Four Iraqi citizens have been given thousands of pounds in compensation for their “illegal detention and for torture by the British military” during the Iraq war. Now, these four cases set the tone for 600 other claims being brought against the British Ministry of Defense. (MoD).
Earlier this morning, a judge in London compensated the four Iraqi citizens, with one set to pocket more than £30,000 ($40.2K), after he was “deprived of sleep, sight, and sound” whilst in captivity. Justice Leggatt ruled that the four Iraqi men were “entitled to compensation under the Human Rights Act”.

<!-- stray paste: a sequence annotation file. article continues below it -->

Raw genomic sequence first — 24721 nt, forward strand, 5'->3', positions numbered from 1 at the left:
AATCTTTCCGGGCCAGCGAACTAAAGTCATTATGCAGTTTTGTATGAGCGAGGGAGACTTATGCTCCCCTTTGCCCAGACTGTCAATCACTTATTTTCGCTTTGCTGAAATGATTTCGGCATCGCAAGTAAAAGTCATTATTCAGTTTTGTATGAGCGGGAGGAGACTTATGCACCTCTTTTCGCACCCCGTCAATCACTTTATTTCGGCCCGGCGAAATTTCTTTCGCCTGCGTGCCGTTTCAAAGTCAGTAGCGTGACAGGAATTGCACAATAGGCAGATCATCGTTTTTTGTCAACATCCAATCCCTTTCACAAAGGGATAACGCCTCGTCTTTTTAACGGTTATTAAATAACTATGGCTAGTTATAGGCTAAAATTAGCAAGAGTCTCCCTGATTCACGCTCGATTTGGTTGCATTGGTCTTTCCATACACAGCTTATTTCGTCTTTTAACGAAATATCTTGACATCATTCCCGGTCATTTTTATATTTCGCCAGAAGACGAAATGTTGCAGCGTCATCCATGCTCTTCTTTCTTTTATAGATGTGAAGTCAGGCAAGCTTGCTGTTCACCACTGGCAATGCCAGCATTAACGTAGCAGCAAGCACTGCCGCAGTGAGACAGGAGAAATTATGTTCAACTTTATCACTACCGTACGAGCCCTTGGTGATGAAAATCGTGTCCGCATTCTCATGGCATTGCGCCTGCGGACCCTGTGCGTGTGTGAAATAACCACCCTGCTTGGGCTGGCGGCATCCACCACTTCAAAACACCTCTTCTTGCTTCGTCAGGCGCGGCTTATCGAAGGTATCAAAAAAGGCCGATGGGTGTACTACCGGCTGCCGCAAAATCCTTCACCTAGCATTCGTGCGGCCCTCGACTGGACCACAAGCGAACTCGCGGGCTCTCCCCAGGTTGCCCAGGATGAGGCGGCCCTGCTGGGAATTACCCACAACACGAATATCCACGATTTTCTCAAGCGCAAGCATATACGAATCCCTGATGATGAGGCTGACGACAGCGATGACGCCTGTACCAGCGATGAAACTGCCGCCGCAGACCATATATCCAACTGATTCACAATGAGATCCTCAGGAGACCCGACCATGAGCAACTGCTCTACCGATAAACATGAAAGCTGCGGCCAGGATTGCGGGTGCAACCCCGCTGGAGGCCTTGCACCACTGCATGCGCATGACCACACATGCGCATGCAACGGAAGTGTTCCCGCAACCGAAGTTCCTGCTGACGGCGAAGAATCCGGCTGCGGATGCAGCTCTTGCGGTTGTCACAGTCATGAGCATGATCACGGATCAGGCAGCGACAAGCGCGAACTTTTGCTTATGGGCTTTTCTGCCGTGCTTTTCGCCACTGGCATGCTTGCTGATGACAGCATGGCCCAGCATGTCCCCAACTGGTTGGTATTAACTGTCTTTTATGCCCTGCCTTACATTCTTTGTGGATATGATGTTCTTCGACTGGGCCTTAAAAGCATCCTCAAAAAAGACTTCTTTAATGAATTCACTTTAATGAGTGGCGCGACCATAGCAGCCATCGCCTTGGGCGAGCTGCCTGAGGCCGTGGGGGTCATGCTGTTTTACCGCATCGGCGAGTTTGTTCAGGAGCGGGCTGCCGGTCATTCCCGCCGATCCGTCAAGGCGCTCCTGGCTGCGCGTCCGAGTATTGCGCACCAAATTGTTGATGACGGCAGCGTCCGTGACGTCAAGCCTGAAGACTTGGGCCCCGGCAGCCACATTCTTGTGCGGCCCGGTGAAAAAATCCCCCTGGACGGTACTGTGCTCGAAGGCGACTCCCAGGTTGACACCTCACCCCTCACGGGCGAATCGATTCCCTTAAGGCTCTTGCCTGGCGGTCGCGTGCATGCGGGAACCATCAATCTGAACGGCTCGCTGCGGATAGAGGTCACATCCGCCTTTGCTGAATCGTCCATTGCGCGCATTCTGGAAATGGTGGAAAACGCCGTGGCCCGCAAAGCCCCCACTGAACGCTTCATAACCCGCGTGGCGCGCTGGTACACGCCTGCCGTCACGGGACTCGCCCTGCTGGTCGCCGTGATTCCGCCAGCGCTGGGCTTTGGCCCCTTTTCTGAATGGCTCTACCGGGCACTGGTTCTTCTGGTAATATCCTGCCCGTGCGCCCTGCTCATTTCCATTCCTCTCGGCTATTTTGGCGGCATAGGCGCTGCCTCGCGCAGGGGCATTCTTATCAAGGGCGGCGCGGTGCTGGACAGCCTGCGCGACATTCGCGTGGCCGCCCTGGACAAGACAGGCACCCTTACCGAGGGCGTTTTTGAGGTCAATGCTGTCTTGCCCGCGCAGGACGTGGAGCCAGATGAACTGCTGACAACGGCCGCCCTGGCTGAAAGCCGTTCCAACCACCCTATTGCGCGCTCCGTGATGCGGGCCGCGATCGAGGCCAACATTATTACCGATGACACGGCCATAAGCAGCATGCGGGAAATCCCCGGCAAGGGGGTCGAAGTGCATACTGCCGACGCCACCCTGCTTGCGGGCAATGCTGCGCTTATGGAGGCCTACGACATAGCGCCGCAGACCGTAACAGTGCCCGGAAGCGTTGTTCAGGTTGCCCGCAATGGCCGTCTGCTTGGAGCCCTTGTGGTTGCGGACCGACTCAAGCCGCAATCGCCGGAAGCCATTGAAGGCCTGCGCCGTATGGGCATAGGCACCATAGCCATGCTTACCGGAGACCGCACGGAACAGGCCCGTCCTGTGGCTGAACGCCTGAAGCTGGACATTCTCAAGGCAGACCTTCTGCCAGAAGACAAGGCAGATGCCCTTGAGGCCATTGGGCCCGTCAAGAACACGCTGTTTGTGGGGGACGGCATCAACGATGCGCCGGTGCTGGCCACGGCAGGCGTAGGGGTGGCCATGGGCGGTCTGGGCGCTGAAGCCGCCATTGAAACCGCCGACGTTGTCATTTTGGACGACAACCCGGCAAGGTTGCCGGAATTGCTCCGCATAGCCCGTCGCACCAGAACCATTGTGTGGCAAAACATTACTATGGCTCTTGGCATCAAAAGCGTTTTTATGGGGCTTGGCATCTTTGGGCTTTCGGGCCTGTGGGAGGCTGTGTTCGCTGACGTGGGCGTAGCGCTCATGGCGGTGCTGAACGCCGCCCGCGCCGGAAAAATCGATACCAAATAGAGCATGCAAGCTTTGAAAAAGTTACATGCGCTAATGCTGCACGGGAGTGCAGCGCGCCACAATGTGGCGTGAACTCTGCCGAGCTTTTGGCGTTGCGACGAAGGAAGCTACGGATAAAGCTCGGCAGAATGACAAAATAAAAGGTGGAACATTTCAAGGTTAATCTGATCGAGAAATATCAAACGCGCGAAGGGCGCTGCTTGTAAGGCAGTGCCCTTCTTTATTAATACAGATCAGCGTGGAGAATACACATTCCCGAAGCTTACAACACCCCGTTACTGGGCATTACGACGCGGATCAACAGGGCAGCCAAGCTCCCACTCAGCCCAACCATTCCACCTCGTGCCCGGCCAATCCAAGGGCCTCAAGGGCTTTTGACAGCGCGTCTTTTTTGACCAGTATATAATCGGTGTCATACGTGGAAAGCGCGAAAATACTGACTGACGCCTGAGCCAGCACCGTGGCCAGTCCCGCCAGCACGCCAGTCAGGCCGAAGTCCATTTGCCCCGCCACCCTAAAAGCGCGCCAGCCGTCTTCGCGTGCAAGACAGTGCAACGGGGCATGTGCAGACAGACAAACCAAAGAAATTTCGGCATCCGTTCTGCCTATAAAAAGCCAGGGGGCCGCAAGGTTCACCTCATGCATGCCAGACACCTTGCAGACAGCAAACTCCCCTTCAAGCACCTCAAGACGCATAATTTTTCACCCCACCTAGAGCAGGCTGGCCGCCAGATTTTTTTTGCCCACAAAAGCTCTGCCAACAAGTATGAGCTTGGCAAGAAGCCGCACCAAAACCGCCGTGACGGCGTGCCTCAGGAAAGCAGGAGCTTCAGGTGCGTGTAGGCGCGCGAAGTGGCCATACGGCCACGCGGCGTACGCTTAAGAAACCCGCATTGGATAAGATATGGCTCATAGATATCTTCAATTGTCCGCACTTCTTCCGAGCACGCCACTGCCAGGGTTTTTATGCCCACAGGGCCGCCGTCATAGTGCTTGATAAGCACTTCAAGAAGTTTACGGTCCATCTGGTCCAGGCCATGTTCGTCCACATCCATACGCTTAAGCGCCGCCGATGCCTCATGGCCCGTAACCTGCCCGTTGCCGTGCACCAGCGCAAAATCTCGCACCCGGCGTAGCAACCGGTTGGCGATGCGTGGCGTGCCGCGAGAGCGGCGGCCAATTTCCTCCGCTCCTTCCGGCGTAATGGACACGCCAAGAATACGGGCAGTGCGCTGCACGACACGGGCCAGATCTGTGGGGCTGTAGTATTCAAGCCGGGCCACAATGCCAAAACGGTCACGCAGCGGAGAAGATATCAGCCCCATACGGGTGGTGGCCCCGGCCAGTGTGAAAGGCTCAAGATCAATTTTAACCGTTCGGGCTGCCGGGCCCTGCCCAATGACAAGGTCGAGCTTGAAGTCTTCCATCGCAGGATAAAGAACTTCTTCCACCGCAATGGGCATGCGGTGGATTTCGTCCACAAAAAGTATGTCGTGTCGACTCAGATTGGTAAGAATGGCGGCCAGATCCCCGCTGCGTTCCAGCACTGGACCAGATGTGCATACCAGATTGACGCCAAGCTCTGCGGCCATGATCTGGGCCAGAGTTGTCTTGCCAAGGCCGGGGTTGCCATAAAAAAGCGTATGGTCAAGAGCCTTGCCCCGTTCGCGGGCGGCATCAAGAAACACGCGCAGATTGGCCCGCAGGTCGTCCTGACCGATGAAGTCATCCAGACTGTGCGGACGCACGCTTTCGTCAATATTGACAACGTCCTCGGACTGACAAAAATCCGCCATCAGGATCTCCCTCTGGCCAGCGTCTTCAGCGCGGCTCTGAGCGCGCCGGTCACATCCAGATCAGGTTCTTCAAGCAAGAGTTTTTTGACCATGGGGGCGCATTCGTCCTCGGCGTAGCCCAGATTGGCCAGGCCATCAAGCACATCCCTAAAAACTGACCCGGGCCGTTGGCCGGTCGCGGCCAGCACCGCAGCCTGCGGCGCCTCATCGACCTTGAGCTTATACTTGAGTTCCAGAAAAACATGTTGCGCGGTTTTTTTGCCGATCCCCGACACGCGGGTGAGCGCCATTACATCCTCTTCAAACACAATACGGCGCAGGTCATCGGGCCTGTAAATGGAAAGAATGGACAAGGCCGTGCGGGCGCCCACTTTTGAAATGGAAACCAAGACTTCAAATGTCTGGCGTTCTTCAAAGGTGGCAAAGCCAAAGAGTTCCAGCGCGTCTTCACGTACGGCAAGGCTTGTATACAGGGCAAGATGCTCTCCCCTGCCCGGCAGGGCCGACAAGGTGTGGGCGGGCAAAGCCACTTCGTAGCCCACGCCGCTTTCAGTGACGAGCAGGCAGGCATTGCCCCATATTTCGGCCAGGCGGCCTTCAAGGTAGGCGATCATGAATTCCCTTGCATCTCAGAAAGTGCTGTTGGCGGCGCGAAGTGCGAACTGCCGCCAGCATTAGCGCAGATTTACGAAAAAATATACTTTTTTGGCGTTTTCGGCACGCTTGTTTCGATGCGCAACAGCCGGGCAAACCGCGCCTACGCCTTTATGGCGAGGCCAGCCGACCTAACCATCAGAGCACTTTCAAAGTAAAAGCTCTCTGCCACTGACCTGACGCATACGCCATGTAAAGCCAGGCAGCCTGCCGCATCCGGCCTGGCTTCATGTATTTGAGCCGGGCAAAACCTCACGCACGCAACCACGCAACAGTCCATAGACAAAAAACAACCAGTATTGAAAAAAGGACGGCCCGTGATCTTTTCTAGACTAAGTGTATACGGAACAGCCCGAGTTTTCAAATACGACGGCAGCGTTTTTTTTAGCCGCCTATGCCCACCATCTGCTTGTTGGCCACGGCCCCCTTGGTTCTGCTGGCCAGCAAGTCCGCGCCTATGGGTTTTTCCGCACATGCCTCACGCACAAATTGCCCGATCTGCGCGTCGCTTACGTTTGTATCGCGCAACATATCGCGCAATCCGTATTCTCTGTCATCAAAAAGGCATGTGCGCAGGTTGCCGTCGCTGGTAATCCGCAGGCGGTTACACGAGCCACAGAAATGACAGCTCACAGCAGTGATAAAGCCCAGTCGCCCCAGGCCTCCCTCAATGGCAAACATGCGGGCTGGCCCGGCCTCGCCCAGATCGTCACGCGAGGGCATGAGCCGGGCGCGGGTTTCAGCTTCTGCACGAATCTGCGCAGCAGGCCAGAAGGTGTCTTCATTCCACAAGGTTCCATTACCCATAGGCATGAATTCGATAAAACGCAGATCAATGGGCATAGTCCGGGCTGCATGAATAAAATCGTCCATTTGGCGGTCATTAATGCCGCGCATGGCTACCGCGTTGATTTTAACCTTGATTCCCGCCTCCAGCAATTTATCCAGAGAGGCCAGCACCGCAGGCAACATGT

Now, there’s just under 600 unresolved claims, known as the Iraqi Civilian Litigation, in which “unlawful imprisonment and ill-treatment” by British army personnel is alleged. “This judgment follows the first full trials of these claims in which the claimants themselves and other witnesses have testified in an English courtroom,” Leggatt said.
“Four cases have been tried as lead cases. There is no assumption that these four cases are representative of others, but the conclusions reached on the legal issues and some of the factual issues raised are likely to affect many of the remaining cases in the litigation. The decision sends a clear message that no-one, including the British Government, should be above the law”.